Of all big tech companies using AI to enhance their products or services, Amazon is clearly leading the pack with home automation products like Alexa, its version of a personal assistant. Facebook has recently sunset “M,” which hoped to take current personal assistants to the next level where the trained AI machine would have had the same knowledge as the user and do more things than regurgitating various scenarios scripted by app developers. However, the race to lead in AI as a service is on.

Read more “The Age of AI: Will Robots Take Over? Part II”

Emerging Technology

The Age of AI: Will Robots Take Over? Part…

The Benefits of Automation
The Technological Revolution, including automation in manufacturing and the automotive industry is synonymous with great innovations and rapid developments taking place during the Second Industrial Revolution in the late 19th century through the early 1900s. Advancements like the assembly line and automated machines, which replaced work that used to be performed manually, led to positive outcomes, including efficiency and mass production of manufactured goods at significantly higher rates.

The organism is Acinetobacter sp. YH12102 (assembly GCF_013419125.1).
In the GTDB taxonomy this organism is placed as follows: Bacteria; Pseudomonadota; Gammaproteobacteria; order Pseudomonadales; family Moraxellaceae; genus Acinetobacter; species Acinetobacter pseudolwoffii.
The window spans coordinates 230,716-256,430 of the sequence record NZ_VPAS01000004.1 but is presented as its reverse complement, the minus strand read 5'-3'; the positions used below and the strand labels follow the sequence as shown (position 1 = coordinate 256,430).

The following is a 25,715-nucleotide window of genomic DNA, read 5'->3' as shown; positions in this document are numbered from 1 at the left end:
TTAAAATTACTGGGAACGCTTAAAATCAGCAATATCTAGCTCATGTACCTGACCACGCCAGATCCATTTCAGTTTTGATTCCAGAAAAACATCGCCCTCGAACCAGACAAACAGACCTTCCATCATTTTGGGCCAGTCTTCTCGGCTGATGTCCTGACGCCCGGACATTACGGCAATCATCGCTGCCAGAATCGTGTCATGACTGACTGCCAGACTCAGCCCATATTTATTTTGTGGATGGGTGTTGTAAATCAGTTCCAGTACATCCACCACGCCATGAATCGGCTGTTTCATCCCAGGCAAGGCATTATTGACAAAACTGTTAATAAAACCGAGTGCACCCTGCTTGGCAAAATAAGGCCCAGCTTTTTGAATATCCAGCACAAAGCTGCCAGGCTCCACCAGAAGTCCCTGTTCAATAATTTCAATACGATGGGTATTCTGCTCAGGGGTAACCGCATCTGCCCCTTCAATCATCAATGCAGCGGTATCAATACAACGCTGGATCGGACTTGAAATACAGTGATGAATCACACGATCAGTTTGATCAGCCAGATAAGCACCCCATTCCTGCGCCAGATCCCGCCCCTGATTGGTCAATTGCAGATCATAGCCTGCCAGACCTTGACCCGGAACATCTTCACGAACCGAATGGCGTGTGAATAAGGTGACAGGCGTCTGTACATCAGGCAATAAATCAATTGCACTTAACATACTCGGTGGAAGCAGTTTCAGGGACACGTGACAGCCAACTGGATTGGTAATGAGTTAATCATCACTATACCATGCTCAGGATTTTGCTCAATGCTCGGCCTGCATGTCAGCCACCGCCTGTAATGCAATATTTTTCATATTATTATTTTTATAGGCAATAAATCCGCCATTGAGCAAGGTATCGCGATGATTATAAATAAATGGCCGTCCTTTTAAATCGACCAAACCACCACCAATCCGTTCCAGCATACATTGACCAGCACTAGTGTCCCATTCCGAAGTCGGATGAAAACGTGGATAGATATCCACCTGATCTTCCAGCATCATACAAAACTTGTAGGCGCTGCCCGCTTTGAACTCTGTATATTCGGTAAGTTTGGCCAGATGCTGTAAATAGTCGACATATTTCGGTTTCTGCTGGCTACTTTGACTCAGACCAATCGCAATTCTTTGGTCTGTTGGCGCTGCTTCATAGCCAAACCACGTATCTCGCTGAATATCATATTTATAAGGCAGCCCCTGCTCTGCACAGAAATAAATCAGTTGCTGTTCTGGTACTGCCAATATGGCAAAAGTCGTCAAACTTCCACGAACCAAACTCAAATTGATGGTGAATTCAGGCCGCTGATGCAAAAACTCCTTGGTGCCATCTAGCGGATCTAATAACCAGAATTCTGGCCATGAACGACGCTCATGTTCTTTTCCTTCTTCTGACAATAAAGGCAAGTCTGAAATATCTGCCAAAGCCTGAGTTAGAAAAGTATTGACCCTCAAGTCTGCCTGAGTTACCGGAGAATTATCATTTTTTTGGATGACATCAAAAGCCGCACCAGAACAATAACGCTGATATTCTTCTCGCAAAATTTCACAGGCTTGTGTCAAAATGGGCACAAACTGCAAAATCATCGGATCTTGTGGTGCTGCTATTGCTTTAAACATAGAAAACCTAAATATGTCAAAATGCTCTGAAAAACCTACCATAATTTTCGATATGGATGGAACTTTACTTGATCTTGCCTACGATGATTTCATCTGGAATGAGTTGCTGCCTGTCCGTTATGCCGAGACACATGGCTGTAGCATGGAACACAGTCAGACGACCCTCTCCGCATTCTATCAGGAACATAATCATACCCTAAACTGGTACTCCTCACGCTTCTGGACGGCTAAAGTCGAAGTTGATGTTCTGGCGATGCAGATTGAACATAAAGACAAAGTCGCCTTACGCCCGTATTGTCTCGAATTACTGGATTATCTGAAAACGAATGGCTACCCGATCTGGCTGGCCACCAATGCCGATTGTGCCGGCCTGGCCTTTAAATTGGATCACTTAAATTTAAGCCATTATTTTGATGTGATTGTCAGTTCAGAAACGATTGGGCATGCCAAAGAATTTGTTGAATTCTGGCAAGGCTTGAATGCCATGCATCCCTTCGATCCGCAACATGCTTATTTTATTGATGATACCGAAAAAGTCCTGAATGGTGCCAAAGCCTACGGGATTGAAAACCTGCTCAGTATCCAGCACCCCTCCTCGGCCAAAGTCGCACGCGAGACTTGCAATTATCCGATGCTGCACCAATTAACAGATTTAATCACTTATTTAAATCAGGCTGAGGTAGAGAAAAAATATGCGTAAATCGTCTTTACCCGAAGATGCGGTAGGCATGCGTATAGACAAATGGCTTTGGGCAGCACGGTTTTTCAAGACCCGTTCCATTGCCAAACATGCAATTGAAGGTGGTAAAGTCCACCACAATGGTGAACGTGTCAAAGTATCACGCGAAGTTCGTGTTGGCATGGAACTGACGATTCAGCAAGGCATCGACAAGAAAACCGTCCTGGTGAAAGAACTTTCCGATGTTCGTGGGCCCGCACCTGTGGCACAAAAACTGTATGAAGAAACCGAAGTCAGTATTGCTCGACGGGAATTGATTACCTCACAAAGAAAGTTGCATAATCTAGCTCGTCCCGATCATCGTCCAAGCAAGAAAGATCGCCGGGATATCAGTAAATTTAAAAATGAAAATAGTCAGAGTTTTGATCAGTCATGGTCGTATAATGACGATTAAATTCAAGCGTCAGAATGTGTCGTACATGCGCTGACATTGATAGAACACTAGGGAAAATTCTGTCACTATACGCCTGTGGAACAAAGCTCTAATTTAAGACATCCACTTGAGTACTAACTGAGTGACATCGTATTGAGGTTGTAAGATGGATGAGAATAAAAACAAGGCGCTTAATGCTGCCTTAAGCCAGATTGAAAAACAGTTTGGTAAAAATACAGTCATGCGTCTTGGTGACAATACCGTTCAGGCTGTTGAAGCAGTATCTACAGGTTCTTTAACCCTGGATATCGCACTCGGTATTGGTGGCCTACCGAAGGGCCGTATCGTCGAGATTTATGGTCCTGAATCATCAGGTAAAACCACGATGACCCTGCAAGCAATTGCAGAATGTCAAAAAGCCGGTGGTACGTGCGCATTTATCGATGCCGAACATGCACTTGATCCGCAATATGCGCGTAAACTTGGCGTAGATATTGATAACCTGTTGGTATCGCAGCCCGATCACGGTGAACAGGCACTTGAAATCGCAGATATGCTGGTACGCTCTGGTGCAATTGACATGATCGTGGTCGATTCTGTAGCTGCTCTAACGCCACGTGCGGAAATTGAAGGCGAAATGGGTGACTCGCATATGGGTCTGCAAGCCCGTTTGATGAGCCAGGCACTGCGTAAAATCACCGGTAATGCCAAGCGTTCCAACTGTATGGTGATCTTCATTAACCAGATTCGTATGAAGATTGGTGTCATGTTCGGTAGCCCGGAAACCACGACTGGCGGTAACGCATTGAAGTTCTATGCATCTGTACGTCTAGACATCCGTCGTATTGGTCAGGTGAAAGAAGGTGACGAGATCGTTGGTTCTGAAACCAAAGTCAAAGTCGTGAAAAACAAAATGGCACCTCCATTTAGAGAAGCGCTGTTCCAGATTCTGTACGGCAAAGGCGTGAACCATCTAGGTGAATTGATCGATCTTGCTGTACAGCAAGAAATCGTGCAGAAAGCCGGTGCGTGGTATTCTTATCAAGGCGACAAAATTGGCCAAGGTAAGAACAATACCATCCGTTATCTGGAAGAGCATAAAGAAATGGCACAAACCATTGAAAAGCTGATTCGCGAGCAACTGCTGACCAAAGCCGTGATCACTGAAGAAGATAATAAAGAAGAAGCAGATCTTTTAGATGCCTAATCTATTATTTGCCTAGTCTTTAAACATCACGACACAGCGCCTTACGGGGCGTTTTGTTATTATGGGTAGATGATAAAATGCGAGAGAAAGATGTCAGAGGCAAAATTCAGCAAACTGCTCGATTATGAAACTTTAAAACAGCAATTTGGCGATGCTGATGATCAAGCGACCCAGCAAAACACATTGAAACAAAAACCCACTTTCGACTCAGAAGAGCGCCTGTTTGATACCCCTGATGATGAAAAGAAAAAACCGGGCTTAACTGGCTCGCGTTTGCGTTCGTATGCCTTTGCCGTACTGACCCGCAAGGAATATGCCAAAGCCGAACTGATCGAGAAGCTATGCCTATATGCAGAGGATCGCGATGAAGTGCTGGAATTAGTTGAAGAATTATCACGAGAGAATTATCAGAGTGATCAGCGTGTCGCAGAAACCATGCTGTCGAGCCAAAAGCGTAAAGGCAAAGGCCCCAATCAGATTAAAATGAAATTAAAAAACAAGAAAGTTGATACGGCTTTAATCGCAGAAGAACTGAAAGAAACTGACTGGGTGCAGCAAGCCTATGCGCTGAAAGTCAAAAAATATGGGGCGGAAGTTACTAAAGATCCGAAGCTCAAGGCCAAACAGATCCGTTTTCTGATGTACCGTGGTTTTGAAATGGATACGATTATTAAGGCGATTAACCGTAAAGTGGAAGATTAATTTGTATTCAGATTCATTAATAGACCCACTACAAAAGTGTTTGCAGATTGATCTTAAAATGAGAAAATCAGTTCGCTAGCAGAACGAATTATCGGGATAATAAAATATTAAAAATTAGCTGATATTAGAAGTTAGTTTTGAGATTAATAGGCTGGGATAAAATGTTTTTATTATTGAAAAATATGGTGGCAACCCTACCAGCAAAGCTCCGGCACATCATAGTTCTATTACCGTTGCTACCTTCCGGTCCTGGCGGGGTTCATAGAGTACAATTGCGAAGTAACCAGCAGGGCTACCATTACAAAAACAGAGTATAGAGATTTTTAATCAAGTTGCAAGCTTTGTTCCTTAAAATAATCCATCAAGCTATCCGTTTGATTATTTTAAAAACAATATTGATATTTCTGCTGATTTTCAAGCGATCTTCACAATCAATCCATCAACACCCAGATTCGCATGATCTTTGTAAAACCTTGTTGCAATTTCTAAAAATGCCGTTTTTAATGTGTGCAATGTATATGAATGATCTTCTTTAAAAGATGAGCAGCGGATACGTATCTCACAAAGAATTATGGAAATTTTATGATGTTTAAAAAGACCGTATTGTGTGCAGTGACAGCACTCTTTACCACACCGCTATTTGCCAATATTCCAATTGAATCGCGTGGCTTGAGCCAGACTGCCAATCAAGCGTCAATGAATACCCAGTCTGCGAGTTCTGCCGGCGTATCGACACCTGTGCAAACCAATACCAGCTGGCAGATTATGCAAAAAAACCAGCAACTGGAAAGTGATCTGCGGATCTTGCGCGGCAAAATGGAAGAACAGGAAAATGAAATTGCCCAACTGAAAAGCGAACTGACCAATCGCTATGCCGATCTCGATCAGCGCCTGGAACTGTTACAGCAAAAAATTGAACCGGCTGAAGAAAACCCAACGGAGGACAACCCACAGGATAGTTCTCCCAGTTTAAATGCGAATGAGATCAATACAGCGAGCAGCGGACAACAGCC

It’s a known fact that in a manufacturing setting, robotics and automated machines improve productivity and reduce labor costs. And yes, they replace workers. So, it is not surprising that businesses will always embrace automation. To business, automated machines are like the perfect worker who works seven days a week, never takes breaks, never asks for a raise, and never gets sick. Sounds like a deal you simply cannot resist, doesn’t it? Ask the same question of a blue-collar worker displaced due to automation and expect a different answer.